David Gordon talks to Christopher Bland, the new chairman of the BBC. Do we need public service broadcasting?by David Gordon / March 20, 1996 / Leave a comment
Christopher Bland’s surname is misleading. Robust, Blunt, even A-Touch-Bullying would be more accurate. His appointment as chairman of the BBC, taking over from Duke Hussey in April, has been widely welcomed. He is patently going to be a doughty defender of the BBC’s independence from politicians-many of whom, on the Tory side, he has known since university (where he fenced). His friends are slightly in awe of his abrasive manner and his nonsense-curtailing “Bollocks!” He is rich, having made two piles of money-from a printing company and then from London Weekend Television. He is an entity. Bland becomes chairman as the BBC’s internal drama script changes from “battle for survival against the political regulators” to “fighting the competitive struggle in the marketplace.” The BBC has a new ten-year charter which takes it up to 2006 without any changes to its basic shape: the two television channels, all the radio, a guaranteed licence fee (which has to be negotiated every three years), the right to engage in commercial activities. The BBC saw off Thatcherite slash-burn-and-advertise threats, thanks to supportive ministers, director-general John Birt’s reforms (and the squeals caused thereby), and extensive lobbying. So the BBC remains intact, but is now worried that it will be diminished by market forces. Its share of the national television audience has fallen from 50 per cent in 1989 to 42 per cent now-and to 28 per cent in homes with cable and satellite. While the BBC can expect the licence fee to remain static in real terms, ITV’s revenue can be boosted when advertising times are good, and BSkyB’s revenues are on a steep upward curve as it has set out to buy paying audiences with movies and sports. Rupert Murdoch offered the most money for the Olympics. Luckily for the BBC, the Olympic committee decided to take the lower (by $500m) bid from Europe’s public broadcasters. British politicians are now bidding for popularity by keeping the most popular sports out of pay-per-view or satellite-channel exclusivity. Some see his business acumen as Bland’s virtue. Will he find a way to capitalise on the BBC’s assets to generate extra money? Will he take the BBC into small public-service niches? How hands-on will he be? Interviewed by David Gordon, a former chief executive of The Economist and until recently chief executive at ITN, Bland gives some blunt answers.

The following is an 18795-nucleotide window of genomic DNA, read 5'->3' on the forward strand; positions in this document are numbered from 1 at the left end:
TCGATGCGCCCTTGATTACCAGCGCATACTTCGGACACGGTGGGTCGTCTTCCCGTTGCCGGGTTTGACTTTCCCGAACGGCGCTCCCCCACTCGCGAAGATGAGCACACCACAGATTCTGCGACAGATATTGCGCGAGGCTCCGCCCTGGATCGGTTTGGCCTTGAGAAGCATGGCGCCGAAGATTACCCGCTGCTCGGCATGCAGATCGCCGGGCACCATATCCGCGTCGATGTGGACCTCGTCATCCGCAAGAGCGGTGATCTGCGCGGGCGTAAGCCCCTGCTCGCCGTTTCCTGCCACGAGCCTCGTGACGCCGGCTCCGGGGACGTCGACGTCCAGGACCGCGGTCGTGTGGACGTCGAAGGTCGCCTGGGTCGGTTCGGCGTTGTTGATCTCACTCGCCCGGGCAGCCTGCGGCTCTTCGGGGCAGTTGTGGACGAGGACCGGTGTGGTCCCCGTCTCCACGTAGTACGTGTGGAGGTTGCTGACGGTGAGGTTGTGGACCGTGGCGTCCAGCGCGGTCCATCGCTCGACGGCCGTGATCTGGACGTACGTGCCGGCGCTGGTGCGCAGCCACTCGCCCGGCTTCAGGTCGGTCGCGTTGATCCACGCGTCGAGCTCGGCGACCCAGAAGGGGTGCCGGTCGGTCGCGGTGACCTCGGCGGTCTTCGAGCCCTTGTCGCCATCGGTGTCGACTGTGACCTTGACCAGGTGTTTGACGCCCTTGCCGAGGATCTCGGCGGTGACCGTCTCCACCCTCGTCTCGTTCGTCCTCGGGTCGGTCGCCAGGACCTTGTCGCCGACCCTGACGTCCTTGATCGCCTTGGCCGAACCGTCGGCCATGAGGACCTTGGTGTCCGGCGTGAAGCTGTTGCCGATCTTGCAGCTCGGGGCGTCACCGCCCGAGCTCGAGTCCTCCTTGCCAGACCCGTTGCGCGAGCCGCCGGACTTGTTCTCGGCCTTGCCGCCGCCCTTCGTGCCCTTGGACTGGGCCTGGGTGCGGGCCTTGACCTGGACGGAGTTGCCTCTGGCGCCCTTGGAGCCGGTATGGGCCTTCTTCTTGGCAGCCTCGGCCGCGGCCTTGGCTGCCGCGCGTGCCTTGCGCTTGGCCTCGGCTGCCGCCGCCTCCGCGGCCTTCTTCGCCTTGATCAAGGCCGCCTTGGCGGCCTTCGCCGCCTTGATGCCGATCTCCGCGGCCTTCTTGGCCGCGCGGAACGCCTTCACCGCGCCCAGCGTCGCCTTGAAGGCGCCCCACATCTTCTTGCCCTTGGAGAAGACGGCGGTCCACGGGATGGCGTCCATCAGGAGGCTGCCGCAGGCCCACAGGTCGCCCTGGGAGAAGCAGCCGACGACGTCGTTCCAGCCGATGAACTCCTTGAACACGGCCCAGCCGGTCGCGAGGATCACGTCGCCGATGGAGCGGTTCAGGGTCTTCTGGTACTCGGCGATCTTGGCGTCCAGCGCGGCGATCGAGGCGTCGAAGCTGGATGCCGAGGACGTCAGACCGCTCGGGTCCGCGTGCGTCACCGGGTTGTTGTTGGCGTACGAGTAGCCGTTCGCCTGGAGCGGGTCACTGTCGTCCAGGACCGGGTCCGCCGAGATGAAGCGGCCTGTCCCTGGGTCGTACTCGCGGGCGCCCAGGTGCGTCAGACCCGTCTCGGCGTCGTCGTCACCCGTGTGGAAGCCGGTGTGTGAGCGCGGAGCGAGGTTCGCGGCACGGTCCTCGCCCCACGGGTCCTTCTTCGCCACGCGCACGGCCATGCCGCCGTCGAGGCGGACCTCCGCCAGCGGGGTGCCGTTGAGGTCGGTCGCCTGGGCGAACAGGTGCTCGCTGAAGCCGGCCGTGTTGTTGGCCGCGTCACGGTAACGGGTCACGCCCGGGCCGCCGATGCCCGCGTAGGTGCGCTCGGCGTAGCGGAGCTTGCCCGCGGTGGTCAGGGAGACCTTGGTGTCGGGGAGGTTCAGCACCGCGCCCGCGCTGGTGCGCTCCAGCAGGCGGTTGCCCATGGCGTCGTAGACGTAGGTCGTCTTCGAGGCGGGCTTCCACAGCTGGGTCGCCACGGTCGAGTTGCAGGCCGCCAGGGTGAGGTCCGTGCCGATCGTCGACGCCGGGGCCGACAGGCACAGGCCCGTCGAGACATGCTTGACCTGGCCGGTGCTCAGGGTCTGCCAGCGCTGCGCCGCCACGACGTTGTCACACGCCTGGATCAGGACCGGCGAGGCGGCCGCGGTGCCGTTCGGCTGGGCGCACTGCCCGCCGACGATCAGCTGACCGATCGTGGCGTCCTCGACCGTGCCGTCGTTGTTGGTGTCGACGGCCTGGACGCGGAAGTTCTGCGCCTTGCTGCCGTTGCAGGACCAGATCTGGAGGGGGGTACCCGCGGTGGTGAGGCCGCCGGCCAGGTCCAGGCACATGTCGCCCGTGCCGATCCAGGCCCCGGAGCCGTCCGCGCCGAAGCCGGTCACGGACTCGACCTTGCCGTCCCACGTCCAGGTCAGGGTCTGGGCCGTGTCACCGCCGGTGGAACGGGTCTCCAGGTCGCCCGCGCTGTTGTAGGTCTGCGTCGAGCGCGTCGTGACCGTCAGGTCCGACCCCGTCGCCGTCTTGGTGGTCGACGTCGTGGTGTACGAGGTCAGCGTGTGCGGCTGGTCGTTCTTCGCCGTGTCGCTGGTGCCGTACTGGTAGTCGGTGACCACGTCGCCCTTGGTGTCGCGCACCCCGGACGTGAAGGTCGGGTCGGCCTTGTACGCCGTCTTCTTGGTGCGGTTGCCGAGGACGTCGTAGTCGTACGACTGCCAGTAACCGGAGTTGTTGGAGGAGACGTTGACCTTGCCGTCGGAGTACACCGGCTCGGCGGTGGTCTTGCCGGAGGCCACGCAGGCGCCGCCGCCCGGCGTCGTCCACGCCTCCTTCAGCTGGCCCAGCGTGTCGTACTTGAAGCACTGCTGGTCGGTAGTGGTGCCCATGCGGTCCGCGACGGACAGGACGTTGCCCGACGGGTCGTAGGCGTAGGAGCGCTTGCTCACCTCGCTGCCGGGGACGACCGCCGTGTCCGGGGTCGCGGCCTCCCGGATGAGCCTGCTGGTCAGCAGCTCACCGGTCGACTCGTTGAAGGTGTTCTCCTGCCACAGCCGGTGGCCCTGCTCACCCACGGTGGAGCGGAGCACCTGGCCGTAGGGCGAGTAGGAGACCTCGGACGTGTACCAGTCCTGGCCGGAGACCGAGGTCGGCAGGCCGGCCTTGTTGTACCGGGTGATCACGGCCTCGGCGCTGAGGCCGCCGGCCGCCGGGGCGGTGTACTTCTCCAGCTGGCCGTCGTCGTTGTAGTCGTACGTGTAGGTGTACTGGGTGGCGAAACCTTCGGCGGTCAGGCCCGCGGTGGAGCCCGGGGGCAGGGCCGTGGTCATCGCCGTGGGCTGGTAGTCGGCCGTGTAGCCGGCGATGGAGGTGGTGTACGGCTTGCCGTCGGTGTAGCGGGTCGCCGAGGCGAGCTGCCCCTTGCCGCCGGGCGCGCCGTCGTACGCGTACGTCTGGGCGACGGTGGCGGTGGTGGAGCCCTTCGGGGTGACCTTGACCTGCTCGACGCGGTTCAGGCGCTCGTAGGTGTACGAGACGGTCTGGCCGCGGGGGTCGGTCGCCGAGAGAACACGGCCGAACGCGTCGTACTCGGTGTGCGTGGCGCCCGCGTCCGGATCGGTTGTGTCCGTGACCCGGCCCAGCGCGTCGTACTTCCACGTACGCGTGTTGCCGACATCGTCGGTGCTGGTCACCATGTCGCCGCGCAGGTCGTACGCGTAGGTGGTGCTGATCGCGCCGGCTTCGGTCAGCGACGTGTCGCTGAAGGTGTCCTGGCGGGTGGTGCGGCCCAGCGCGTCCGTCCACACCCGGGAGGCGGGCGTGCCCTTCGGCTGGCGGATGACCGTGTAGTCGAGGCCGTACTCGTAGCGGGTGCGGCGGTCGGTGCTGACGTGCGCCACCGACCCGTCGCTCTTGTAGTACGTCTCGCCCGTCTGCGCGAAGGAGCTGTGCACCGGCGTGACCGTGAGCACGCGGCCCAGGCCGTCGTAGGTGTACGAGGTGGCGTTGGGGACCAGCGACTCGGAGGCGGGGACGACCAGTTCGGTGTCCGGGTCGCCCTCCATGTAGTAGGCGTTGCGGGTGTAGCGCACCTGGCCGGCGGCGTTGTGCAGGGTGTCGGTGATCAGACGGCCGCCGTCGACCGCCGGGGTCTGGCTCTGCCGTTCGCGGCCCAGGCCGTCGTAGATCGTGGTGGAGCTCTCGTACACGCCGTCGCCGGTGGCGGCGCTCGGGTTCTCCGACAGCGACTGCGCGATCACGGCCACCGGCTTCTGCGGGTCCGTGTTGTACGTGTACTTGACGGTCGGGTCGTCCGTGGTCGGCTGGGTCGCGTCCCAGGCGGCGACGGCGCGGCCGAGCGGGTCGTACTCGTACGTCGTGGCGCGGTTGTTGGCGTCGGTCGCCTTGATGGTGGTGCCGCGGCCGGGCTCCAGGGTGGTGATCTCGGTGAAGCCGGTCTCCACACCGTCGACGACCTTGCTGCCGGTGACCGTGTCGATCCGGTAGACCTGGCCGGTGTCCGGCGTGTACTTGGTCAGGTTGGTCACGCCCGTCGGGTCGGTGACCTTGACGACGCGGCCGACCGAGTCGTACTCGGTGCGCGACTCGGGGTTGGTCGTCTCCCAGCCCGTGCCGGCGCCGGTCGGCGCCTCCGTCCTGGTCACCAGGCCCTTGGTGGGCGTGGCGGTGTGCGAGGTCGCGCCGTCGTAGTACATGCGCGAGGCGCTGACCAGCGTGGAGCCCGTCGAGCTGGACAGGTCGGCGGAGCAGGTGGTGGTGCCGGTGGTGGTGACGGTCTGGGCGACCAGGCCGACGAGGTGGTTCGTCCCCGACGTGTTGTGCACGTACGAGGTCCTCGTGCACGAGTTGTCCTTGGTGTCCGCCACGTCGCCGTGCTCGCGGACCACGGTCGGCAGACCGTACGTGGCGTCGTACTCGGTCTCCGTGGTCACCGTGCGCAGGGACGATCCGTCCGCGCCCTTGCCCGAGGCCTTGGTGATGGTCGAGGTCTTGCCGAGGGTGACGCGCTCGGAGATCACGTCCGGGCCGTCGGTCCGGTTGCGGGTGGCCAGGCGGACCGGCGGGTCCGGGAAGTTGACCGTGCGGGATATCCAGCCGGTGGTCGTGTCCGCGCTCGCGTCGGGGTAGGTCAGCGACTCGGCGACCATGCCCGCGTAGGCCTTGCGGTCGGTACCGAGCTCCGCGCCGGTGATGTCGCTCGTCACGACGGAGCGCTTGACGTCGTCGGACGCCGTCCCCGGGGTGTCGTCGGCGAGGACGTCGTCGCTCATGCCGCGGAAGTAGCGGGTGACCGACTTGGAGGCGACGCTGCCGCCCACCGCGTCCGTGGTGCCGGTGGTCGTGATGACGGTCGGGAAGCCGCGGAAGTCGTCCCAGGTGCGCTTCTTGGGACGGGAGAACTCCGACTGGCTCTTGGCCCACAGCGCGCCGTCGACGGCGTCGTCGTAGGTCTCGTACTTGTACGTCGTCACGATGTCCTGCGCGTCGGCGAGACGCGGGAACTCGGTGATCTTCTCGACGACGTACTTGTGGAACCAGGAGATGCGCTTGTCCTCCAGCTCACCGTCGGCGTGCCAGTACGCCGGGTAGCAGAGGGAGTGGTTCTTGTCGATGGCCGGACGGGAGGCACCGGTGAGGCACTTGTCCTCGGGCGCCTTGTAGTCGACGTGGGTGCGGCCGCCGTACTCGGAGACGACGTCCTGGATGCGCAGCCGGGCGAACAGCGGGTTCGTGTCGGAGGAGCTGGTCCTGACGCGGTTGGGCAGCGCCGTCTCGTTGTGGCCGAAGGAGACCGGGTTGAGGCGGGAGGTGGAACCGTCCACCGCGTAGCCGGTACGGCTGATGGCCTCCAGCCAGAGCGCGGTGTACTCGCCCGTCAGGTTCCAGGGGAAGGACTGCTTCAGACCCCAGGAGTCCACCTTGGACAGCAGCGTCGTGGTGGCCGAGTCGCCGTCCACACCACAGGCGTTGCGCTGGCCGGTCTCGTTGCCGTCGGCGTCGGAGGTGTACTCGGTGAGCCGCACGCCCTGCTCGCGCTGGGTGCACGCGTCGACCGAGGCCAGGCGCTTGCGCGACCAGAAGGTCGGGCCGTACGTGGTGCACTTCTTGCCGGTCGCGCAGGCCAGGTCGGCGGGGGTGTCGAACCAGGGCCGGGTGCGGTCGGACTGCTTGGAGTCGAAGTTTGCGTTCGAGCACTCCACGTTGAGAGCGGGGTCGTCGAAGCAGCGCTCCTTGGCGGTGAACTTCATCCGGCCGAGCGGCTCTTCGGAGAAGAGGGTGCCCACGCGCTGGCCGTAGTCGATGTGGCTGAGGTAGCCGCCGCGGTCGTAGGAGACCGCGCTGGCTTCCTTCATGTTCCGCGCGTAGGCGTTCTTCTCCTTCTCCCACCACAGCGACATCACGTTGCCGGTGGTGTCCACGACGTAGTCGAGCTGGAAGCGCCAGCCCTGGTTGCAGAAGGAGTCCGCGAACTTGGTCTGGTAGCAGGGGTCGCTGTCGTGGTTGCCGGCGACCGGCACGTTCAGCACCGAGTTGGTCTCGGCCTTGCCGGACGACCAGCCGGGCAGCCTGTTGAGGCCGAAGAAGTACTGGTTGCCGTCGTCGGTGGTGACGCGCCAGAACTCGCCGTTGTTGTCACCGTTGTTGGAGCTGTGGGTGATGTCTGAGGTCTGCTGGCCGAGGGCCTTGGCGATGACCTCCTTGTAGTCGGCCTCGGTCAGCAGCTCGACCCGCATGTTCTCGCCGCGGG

Q What trends in the media industry are going…